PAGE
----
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Screening of unaccompanied minors amid pandemic questioned

Lawmakers say CBP chief’s testimony contradicts what he submitted in writing before hearing

Mark Morgan, acting commissioner of U.S. Customs and Border Protection, testifies during the Senate Homeland Security and Governmental Affairs Committee hearing titled “CBP Oversight: Examining the Evolving Challenges Facing the Agency,” in the Dirksen Senate Office Building on June 25, 2020.
Mark Morgan, acting commissioner of U.S. Customs and Border Protection, testifies during the Senate Homeland Security and Governmental Affairs Committee hearing titled “CBP Oversight: Examining the Evolving Challenges Facing the Agency,” in the Dirksen Senate Office Building on June 25, 2020. (Tom Williams/CQ Roll Call/Pool)

Nearly 2,000 unaccompanied minors have been turned away at the southern border since the Trump administration implemented a public health order amid the pandemic, according to a top Homeland Security official, who gave lawmakers conflicting answers Thursday on whether those children were first screened for signs of torture, trafficking or other types of abuse.

At a Senate Homeland Security and Governmental Affairs Committee hearing, Mark Morgan, the acting Customs and Border Protection commissioner, testified that all of the children were screened to make sure they didn’t potentially qualify for asylum. But some lawmakers noted that contradicted what he submitted in written testimony before Thursday’s hearing. 

In those remarks, Morgan said initial asylum screenings on unaccompanied minors have been conducted only on a case-by-case basis, “when it is not possible to return a minor to his or her home country or when an agent or officer suspects trafficking or sees signs of illness.”

But Sen. Jacky Rosen, D-Nev., noted that “the regulation is that all unaccompanied minors are screened,” not just when border agents see signs of abuse or torture.

Morgan did not say how many children have made it through initial screenings and who would then be processed into the care of a Health and Human Services agency that oversees detained minors. But Morgan said anytime a child traveling alone is turned back at the border, his agency works with other countries to ensure that minor is safe.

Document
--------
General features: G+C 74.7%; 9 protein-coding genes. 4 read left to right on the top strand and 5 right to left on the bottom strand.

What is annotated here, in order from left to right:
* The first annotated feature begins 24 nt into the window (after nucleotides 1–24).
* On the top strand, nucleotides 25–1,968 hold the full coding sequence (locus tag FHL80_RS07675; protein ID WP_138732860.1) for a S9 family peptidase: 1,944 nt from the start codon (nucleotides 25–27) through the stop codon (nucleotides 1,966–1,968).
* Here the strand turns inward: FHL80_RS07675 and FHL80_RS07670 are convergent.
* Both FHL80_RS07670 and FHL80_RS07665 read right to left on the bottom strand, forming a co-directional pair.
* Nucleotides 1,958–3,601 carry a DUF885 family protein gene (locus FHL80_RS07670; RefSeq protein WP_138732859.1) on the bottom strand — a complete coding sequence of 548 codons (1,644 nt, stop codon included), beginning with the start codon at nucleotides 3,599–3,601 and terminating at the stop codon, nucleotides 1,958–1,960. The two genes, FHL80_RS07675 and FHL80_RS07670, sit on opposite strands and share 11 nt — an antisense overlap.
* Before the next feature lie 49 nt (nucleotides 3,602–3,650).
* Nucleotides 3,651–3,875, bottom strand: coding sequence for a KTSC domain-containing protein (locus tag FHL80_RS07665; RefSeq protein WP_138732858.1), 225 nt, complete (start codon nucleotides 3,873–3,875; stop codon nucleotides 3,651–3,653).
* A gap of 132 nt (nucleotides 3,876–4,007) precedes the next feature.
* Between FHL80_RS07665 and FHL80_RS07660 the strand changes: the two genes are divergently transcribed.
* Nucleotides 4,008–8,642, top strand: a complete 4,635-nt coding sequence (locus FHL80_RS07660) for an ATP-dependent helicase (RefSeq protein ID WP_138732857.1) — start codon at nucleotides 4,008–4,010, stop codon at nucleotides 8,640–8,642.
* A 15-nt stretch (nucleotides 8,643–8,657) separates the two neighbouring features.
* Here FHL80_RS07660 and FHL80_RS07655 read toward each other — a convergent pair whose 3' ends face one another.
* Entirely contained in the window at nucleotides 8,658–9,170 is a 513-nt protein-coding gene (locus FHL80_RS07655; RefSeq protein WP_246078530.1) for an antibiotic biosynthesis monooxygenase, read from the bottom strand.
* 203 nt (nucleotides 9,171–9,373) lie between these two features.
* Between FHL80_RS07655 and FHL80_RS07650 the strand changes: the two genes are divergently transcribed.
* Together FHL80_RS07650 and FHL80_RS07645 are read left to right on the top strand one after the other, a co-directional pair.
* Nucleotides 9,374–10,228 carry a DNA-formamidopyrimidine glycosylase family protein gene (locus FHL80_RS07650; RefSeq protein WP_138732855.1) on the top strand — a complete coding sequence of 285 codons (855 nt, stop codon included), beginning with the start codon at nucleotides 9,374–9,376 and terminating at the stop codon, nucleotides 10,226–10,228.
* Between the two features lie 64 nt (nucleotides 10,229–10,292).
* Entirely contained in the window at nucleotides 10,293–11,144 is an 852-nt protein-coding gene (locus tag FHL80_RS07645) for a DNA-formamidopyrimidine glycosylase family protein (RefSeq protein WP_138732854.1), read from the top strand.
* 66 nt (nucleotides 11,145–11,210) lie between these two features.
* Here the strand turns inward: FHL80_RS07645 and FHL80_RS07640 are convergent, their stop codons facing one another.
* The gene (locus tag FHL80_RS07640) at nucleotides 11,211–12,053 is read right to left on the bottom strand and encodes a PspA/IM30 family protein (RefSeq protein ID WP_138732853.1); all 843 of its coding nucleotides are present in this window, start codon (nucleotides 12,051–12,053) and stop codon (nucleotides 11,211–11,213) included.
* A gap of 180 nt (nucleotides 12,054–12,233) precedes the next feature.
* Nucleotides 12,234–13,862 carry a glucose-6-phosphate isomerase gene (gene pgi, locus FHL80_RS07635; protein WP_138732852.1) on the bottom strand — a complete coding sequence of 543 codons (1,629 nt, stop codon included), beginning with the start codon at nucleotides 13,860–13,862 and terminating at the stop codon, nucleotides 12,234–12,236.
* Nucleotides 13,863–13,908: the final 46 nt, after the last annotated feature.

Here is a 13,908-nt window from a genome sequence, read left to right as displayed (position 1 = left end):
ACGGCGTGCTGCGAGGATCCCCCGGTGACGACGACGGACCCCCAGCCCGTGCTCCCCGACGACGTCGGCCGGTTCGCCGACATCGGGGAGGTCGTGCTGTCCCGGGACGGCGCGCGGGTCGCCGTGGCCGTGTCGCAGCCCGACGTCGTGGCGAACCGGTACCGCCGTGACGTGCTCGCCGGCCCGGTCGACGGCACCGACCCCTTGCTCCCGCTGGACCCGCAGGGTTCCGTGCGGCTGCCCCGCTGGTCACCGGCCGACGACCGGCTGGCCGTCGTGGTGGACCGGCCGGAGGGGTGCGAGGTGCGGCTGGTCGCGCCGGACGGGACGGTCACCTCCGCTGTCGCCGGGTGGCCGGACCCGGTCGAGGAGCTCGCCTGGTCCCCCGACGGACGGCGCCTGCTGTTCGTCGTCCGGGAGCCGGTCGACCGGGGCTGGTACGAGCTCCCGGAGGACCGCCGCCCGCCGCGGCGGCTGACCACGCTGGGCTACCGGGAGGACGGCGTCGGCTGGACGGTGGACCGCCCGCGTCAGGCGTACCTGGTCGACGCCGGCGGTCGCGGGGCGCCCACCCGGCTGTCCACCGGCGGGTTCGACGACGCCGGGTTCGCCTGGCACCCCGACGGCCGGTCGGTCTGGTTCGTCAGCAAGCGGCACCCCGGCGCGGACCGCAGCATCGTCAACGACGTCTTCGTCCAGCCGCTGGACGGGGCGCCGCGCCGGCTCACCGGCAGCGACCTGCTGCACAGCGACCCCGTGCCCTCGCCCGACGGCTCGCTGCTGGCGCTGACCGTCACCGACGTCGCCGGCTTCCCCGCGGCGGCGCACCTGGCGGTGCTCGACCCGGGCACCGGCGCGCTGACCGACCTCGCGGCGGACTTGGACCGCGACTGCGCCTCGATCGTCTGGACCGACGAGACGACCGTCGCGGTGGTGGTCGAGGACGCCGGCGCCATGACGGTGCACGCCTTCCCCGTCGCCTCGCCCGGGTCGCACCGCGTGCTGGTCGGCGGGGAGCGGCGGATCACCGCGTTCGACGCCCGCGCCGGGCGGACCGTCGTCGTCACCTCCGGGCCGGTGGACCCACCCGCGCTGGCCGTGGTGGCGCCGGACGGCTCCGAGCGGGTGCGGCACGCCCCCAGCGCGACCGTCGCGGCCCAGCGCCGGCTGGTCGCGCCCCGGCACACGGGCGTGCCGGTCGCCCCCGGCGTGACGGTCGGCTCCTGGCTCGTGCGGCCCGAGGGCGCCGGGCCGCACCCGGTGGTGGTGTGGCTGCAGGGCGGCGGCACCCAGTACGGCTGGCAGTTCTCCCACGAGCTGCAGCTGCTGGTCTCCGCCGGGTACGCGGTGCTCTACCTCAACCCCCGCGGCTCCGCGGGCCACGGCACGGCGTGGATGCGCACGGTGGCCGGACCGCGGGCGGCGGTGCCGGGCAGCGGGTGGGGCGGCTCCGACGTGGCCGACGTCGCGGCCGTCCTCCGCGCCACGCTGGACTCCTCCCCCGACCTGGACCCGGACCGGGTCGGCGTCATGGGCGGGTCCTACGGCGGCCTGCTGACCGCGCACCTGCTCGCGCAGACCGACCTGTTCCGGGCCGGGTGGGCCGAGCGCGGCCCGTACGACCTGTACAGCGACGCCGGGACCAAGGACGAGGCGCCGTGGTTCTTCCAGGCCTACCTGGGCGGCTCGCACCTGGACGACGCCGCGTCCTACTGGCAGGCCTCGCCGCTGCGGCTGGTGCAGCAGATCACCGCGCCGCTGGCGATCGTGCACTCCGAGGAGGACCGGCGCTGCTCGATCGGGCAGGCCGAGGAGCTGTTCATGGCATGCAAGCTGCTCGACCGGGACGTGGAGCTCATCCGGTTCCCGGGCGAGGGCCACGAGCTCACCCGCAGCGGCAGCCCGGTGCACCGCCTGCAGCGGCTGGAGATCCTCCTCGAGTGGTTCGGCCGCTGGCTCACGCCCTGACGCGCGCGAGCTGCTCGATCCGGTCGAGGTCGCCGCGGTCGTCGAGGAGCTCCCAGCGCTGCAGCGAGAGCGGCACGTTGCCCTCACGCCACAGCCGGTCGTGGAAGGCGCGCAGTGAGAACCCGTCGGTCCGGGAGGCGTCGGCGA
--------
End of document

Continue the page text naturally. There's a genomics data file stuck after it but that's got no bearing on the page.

“CBP works extensively with the governments of the countries that they are being returned to, to make sure that they are returned in a safe and humane, compassionate way, and that they are actually reunited with their parents in their home country,” Morgan said. 

However, he admitted that CBP does not track whether those minors make it back to their original home. 

The issue of screenings stems from how U.S. border agents have been handling asylum seekers and unaccompanied minors who have approached the southern border since March 21. That’s when the Trump administration implemented a public health order that allowed border officials to turn back migrants who would otherwise have been allowed, by law, to stay and demonstrate their eligibility for humanitarian protection. 

Immigration advocates have since sued the Trump administration over the order, which has virtually ended asylum requests at the U.S. border amid the pandemic.

Since the public health order was implemented, immigration officials have sent back more than 41,000 migrants at the southern border, according to the latest government data.

Only 59 cases have been referred by CBP to U.S. Citizenship and Immigration Services because officials have indicated credible fear of torture, according to the most recent USCIS figures. 

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